People want to know where you’re from (if the accent doesn’t give it away), your age, your family and all the usual stuff.
However, the one thing we go to great lengths to emphasize is that we are Celtic supporters – proud and faithful, through and through. God forbid we could be mistaken for a R*ngers fan.
For most of us, family, Celtic, Irn Bru and square sausage are things that we miss most – the ordering will vary depending on the individual.
Not seeing games and missing the banter and debate is particularly rough but in the internet age it’s not the hardship it was years ago.
Mind you, dodgy streams and even dodgier reporting from Scottish ‘journalists’ mean watching and following Celtic from afar can still be very much hit and miss.
Having lived in Korea on and off for the past 11 years, my attempts to see games and spread the Celtic gospel wasn’t entirely successful.
However, my ‘missionary work’ became much easier thanks to Tony Mowbray’s (or was it Peter Lawwell’s) decision to sign the 2009 Young Asian Player of the Year.
Step forward Ki SeungYong – the darling of Korean soccer fans – OK, probably just behind Park JiSung – and one half of FC Seoul’s ‘Double Dragon’ alongside Lee ChungYong (yong is the Korean word for dragon) who has excelled at Bolton.
Ki being 21 and Lee 22 hints at a very good future for the Korean national team.
The signing of Cha DuRi in the summer has also helped but it is undoubtedly Ki that Koreans are more interested in following. Gut instinct was that Cha was signed more to keep Ki company than anything else but he’s done OK and may be a better midfielder than defender.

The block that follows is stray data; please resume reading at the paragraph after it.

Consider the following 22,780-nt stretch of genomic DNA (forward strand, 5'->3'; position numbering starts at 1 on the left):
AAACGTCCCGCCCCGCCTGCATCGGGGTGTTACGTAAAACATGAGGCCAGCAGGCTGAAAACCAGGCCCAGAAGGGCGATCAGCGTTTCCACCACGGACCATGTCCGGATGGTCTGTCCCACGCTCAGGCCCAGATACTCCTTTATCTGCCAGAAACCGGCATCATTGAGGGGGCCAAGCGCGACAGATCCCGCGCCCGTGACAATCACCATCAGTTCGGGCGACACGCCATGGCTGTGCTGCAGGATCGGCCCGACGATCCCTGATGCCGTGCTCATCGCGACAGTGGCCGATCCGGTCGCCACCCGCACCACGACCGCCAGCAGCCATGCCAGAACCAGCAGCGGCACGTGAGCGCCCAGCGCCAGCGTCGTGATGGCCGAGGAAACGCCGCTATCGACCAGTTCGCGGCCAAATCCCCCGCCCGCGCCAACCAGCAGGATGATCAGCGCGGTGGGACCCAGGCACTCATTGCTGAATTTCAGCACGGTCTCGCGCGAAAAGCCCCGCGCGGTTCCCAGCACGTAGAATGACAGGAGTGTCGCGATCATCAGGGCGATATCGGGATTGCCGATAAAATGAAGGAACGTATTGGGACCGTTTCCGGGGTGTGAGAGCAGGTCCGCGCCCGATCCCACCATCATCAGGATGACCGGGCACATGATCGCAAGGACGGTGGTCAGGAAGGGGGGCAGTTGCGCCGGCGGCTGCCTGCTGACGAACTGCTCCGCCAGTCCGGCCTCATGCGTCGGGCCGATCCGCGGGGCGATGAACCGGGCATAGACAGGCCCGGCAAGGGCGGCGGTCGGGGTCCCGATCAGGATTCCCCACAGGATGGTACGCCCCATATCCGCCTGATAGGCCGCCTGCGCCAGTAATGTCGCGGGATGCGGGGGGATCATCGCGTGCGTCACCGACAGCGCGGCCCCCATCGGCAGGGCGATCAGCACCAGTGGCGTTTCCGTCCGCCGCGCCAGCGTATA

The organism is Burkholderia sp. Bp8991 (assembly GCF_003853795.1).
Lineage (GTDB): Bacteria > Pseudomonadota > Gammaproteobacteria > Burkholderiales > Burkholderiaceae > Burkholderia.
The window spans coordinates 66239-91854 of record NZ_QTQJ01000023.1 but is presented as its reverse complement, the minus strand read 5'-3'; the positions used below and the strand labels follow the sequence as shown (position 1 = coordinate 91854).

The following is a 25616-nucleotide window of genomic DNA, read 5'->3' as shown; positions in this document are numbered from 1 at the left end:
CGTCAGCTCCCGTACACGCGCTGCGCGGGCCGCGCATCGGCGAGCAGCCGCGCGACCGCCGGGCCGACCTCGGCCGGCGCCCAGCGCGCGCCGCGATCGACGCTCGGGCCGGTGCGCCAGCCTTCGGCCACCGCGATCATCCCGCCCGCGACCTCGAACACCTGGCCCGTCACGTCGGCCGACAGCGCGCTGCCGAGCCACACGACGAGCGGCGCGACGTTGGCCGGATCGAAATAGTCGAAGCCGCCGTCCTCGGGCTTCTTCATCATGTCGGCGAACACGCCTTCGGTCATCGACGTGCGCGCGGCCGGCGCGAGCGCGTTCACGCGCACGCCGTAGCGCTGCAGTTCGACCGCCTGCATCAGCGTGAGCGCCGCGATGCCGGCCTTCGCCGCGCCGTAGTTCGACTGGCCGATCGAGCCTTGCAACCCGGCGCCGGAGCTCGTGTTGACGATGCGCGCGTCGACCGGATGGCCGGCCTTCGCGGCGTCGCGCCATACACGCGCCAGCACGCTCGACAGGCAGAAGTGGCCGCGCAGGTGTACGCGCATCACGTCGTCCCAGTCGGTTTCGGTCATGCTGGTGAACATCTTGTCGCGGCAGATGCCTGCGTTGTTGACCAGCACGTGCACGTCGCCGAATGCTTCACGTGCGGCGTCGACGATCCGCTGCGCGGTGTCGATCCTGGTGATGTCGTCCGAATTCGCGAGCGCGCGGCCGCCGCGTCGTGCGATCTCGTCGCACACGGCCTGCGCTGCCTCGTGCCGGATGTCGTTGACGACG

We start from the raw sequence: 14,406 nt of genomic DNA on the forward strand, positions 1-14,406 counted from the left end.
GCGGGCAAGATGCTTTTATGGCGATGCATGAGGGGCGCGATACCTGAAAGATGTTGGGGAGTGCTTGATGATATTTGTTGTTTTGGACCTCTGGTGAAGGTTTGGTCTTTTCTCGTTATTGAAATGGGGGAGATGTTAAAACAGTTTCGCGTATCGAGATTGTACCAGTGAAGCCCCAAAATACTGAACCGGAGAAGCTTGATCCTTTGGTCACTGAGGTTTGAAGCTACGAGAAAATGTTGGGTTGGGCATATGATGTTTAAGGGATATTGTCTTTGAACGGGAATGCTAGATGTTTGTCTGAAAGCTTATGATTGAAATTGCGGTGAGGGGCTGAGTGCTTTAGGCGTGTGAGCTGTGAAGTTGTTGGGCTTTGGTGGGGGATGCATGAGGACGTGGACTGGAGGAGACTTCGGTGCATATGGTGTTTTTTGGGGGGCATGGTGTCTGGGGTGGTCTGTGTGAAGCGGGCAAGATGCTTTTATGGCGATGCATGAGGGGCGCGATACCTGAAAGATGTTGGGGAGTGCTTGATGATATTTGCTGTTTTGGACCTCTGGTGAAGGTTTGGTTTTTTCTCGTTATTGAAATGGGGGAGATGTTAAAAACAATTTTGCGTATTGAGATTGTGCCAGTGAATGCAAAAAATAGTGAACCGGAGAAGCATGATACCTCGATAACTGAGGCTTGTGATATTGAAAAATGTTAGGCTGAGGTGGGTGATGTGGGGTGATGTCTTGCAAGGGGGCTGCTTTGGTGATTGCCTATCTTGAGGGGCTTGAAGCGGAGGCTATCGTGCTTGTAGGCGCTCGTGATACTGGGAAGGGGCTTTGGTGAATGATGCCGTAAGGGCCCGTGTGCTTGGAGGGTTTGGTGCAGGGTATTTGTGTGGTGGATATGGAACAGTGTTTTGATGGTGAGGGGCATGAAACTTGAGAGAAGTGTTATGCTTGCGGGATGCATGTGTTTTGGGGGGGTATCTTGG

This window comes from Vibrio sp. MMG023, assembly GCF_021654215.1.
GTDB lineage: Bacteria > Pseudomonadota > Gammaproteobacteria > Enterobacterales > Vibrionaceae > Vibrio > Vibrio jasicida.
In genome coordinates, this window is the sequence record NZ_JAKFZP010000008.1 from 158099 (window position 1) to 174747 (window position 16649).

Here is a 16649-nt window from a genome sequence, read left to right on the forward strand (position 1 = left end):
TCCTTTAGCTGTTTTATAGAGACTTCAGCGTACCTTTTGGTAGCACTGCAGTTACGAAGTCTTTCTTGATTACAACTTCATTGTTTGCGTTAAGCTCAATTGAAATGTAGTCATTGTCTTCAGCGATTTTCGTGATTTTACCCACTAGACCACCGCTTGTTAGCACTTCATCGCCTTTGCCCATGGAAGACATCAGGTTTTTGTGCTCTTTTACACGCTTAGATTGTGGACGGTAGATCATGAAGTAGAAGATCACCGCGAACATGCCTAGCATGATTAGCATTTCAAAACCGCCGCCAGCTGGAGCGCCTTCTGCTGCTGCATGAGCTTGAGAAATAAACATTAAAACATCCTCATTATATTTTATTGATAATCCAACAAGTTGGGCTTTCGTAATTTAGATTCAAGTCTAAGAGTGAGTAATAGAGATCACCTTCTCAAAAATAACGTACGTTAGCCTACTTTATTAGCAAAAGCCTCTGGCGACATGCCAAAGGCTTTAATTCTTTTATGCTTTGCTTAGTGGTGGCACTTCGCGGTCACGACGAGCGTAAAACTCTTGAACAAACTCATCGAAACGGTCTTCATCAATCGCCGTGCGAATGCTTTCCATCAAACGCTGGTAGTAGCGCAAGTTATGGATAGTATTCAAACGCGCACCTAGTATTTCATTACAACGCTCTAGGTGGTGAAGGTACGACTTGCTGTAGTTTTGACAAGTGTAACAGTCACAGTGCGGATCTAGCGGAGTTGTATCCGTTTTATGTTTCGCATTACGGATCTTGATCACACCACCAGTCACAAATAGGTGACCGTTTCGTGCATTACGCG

As a result, Celtic’s profile in Korea has rocketed in the past year. There has been numerous debates about the footballing sense in signing Asian players but that is another topic and hopefully Ki’s recent performances are putting that to bed.
As for the Celtic fans out here, watching the Hoops has become easier. Koreans are fiercely patriotic and follow Park, Lee and Ki, as well as Cha, fervently and SBS Sports has coverage of all league games.
The EPL is still king so as long as the Celtic game doesn’t clash with Man Utd or to a lesser extent Bolton, it will be shown live on TV.
I live in hope that if Park isn’t playing and Ki and Cha are that they show Celtic. If not, the decision then is to search for a dodgy live stream or avoid the result, get the coffee on and watch the game with Korean commentators going mental every time Ki or Cha touch the ball.
Some students have mentioned incidents from recent games that suggest, partly due to my hard work and the games being shown live, interest among Koreans in Celtic is growing.
Korean lipreaders noted, with a great deal of pride, Ki using some industrial Korean language when telling Steven Naismith where to go during a clash in the Old Firm game.
Obviously Naismith would have no idea what was said but Koreans were delighted to see Ki stand up for himself and attempt to introduce Korean to the wider Scottish public.
Less happily, the ‘barking’ directed at Ki and Cha from St. Johnstone fans (I’m guessing a reference to the few specialized restaurants that serve dog meat) has also been in the news and raised the shackles of those patriotic Koreans.
The time difference still makes it difficult to get involved on forums and debates in real time but for Celtic fans wanting to see games out here, having Ki and/or Cha in a successful Celtic team means we’ll have one less thing to worry about. Just need to sort out the shipments of Irn Bru and square sausage.